Published: Wed, March 14, 2018
Technology | By Russell Knight

Trump Blocks Biggest Tech Deal in History: Here's Why

Trump Blocks Biggest Tech Deal in History: Here's Why

Hock Tan, CEO of Broadcom, speaks on the floor of the New York Stock Exchange shortly before the opening bell in New York, U.S., February 12, 2018. There are also concerns that Broadcom could scale back research and development spending at Qualcomm, given its track record of aggressive cost-cutting.

Citing unnamed "people familiar with the matter", The Wall Street Journal yesterday reported that should Broadcom appear likely to take over Qualcomm, Intel "could step in with its own offer for Broadcom".

The Committee on Foreign Investment in the United States (CFIUS), which raised concerns about the Qualcomm deal, listed the highly-leveraged nature of Broadcom's bid for its larger rival as a major concern and a risk to Qualcomm's leadership on mobile technology. While the change in headquarters has been in the works since late past year, the earlier date would complete the process before a scheduled vote by Qualcomm shareholders.

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Announcing the move, Trump didn't elaborate on what he described as "credible evidence" that showed that the proposed deal "threatens to impair the national security of the US".

The Committee on Foreign Investment in the United States (CFIUS), which regulates foreign investment, said that it was investigating "the risks associated with Broadcom's relationships with third party foreign entities", and the "national security effects of Broadcom's business intentions with respect to Qualcomm".

Treasury Secretary Steven Mnuchin, who chairs CFIUS, said: "This decision is based on the facts and national security sensitivities related to this particular transaction only and is not meant to make any other statement about Broadcom or its employees, including its thousands of hard working and highly skilled USA employees". While Qualcomm could go to court after shifting its headquarters, effectively challenging the national security aspect of the case, the deal would still be subject to oversight from the U.S. Department of Justice, which could oppose it on anti-trust grounds. The deal had been under scrutiny from regulators and others, and would have seen the Singapore-based Broadcom officially take over the US -based Qualcomm. Now that the order has been issued, it's unclear whether the company will still redomicile, as this would not make a difference in the proposed merger.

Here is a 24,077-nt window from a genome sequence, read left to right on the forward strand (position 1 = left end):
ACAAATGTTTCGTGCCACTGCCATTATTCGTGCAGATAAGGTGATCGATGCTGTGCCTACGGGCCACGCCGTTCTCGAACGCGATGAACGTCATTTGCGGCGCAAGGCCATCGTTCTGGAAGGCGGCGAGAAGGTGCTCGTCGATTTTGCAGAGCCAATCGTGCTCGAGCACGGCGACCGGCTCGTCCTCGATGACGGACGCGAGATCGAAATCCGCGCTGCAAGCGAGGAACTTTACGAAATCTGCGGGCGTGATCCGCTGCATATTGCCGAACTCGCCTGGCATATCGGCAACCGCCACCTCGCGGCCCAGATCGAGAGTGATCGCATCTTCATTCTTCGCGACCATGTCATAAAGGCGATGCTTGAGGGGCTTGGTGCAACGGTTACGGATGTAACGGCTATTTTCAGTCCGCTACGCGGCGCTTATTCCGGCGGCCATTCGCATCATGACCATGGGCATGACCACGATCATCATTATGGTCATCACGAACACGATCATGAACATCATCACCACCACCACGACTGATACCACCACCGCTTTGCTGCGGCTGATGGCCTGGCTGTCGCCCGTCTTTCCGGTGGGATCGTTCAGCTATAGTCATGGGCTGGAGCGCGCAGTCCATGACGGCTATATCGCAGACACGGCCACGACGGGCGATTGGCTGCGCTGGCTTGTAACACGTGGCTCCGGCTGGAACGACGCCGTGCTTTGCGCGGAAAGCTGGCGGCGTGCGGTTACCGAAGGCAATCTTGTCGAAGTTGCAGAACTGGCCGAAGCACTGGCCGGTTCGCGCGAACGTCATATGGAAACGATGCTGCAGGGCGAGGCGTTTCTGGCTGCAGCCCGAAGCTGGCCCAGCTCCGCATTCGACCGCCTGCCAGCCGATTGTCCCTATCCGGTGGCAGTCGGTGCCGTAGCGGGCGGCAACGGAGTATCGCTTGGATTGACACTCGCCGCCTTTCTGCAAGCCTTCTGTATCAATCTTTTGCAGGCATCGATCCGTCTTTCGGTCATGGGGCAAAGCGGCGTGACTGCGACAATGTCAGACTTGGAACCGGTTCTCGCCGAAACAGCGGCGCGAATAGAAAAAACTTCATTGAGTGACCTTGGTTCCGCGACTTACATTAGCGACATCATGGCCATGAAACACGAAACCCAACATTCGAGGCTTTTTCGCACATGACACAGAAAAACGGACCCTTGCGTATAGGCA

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While the WSJ claimed that Intel was considering making a bid in order to thwart Broadcom's now-obstructed Qualcomm takeover, the report added that chipmaker might launch a takeover bid for Broadcom regardless. On Twitter Friday, Bloomberg presenter Jonathan Ferro called the state of affairs a "Russian doll of chip deals".

Broadcom may be Singapore-domiciled, but it was originally an American company, still has the majority of its staff and office space in the USA, and had announced plans to re-domicile there. Consolidation in the mobile chip market could also have significant ramifications for smartphone buyers.

It would have been the most valuable tech takeover in the world had it gone ahead. Currently, the company is still based in Singapore, despite having a massive presence in San Jose, California.

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In the Broadcom-Qualcomm deal, the focus is on so-called "5G" wireless technology, which promises data speeds that rival those of landline broadband now. See full story 3/13/18.

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